I have read many online forums recently where the question is being asked, "Why didn't Apple refresh the Mac Pro and Mac Mini at the October 2016 MacBook Pro event?" Apple fans are shocked, wondering why Apple did not come up with any major updates to their beloved Mac Pro this year. How dare they!
Apple is the victim of expectations by their fans. Here's a thought that might get a few Apple fans upset, the goal of the company is profit. Innovation involves risk, which could possibly lead to less profit. If Apple can maintain their profitability by focusing on smartphones without taking risks in other areas such as developing new personal computers, why should they?
Apple was never the dominant player in terms of desktop computer sales, they were the innovator of cool toys. As the innovator of various cool toys over the years Apple became one of the world's most profitable companies. As the innovator of cool toys such as the iPhone, Apple became a profit leader in the smartphone industry.
Upstaged by Microsoft
What makes the Apple fans panic even more is that the recent announcements by Microsoft of cool new additions to the Surface line of products. There are people who dare to ask, "Is Microsoft is now more innovative than Apple?"
For years Microsoft was the dominant software and operating system company in an area of personal computers. Now Microsoft faces stiff competition from Google in many areas they once controlled. As tablet computers become more popular, the Android operating system cuts into Microsoft's market share. As Google Docs takes business collaboration software from the desktop to the web, Microsoft restructures their Office applications.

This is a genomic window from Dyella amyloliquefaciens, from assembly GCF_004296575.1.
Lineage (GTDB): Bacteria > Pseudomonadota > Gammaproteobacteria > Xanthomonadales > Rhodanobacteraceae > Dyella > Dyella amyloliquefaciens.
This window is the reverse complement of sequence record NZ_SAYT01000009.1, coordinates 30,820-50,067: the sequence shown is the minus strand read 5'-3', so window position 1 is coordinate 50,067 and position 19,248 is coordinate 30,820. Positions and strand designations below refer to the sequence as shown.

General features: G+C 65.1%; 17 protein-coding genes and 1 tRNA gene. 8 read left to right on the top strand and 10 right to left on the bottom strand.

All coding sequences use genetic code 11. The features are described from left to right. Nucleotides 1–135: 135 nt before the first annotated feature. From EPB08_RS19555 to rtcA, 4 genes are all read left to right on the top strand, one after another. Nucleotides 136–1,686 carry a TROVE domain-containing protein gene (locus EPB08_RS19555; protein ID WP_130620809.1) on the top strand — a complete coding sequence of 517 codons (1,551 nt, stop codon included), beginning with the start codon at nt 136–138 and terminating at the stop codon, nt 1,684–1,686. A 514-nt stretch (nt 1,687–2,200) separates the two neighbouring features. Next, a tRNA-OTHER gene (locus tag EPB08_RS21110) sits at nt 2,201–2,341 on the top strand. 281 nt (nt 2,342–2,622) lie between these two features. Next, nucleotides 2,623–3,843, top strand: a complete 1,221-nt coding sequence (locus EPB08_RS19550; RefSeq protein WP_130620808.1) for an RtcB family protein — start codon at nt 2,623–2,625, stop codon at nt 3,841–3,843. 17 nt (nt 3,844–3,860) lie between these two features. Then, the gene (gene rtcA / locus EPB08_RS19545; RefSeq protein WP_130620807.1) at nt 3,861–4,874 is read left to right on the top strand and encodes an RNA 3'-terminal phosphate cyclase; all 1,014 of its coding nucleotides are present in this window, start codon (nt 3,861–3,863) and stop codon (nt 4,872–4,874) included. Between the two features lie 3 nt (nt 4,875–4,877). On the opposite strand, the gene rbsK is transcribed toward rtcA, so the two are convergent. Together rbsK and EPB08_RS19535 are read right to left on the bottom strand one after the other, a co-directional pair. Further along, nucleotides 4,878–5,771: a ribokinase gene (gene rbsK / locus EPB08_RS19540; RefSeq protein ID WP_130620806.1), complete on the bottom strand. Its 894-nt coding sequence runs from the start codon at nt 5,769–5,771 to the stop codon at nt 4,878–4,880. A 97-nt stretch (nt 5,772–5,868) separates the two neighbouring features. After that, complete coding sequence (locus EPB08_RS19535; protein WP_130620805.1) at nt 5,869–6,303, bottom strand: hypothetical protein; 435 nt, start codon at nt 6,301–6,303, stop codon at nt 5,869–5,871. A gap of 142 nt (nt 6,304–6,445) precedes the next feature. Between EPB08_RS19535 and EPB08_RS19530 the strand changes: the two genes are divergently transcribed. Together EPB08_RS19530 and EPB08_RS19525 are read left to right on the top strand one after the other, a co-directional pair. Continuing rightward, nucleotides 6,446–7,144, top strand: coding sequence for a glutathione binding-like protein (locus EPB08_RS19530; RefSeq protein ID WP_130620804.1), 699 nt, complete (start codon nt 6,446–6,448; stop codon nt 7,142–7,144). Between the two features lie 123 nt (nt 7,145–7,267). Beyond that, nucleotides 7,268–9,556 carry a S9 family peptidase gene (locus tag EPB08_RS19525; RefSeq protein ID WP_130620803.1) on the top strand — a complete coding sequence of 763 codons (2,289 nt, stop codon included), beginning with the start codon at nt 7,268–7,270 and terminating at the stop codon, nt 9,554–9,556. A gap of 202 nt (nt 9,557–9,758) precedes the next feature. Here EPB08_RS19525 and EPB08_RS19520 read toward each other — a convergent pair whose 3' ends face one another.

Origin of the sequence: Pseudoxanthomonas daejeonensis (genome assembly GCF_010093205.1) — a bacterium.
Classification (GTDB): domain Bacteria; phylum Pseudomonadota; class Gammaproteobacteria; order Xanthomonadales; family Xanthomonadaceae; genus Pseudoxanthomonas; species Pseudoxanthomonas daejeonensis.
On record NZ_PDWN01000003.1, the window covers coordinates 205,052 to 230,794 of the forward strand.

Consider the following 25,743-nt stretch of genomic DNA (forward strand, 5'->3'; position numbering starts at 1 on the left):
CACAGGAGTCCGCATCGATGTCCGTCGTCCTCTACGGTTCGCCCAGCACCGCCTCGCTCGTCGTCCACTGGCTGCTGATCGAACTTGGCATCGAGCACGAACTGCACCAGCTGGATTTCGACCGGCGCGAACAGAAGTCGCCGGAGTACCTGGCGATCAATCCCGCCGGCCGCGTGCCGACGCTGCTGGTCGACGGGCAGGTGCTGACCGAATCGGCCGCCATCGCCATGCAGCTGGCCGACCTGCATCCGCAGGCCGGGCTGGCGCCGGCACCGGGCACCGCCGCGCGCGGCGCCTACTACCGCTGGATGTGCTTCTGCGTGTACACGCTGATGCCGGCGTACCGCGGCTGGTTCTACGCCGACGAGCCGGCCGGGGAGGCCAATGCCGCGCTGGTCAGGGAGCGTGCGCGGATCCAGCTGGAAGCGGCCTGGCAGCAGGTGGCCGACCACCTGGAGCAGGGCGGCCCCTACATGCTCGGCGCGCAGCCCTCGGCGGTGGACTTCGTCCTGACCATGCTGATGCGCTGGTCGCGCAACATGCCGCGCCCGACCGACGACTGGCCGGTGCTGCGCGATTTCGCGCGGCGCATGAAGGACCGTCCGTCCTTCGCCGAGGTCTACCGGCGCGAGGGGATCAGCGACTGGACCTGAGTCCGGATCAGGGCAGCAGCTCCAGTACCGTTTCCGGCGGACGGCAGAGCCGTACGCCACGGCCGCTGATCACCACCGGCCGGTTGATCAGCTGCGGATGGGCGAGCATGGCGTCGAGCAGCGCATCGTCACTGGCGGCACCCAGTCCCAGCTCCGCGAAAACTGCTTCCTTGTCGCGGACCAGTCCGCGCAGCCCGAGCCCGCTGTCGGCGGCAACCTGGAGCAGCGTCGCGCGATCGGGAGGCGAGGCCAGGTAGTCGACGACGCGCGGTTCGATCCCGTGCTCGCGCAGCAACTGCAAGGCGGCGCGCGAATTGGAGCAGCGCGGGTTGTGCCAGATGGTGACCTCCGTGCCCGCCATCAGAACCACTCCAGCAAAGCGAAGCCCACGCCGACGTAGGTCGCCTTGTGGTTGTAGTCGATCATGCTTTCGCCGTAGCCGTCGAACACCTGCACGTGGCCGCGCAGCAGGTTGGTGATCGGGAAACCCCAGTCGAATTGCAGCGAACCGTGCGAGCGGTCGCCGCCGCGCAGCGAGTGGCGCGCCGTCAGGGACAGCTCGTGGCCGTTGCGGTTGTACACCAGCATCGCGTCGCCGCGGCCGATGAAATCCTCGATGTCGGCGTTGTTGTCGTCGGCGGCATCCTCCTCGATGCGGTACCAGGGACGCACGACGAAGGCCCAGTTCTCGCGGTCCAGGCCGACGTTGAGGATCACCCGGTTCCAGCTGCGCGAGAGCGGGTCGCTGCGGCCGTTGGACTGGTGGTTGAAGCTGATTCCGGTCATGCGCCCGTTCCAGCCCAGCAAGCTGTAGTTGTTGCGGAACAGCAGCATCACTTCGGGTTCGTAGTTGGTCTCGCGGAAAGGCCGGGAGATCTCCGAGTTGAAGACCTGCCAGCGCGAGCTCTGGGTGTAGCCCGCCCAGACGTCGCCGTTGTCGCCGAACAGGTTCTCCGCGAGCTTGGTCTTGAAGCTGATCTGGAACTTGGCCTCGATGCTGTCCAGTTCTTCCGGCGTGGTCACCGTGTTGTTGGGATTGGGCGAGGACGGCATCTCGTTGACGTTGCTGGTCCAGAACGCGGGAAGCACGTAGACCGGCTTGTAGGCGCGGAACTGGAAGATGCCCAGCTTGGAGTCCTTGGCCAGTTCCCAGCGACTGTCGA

I received an email with a news feed from a website where the question was being asked, "Are Macs overpriced?" I thought I would subject my cynical self to the firing line of Apple fanatics and interject my observations on the site. I find it amusing that the people making the case for Apple being a great value all had some association with Apple in their bio byline.
One of the comments stated that, "Most of the answers here are from users of Apple products, many of whom were previous Microsoft users." I'm not sure how that validates their comments? If they switched from Microsoft to Apple, I would expect their opinion to be somewhat biased toward Apple.
One person who said that Apple products were worth the extra money based on his experience that he described as follows. "Not one single Windows based PC or laptop I ever owned or worked with could go even a week without some issue cropping up. Especially if it was not shut down every night." The phrase "Windows based PC" could mean a wide variety of hardware or software combinations, it needs to be qualified. Likewise comments like "some issue cropping up" could mean almost anything. Once again I am not sure how those comments validates the opinion that Macs should cost more than Windows based computers.
I've seen people go off on tangents in advice forums on the concept of anecdotal evidence being given is worthless based on a single users experience. That's a good point. That's why I usually try to give answers that are framed by some context of my experience, and why I feel the way I do. My experiences are based on 35 years of working with desktop computers as a field service technician and a systems administrator.
I worked on CP/M based microcomputers in the early 1980s before DOS was the popular standard for desktops. I worked with Novell network operating systems for years before I started working with Microsoft network operating systems. Working for various school districts and educational institutions over the years I have worked on a variety of different Apple products. My first experience with Apple products was with the Apple IIe used in schools back in the early 1980s. Back then I did maintenance and repair on Apple products as well as Commodore. Anyone remember Commodore?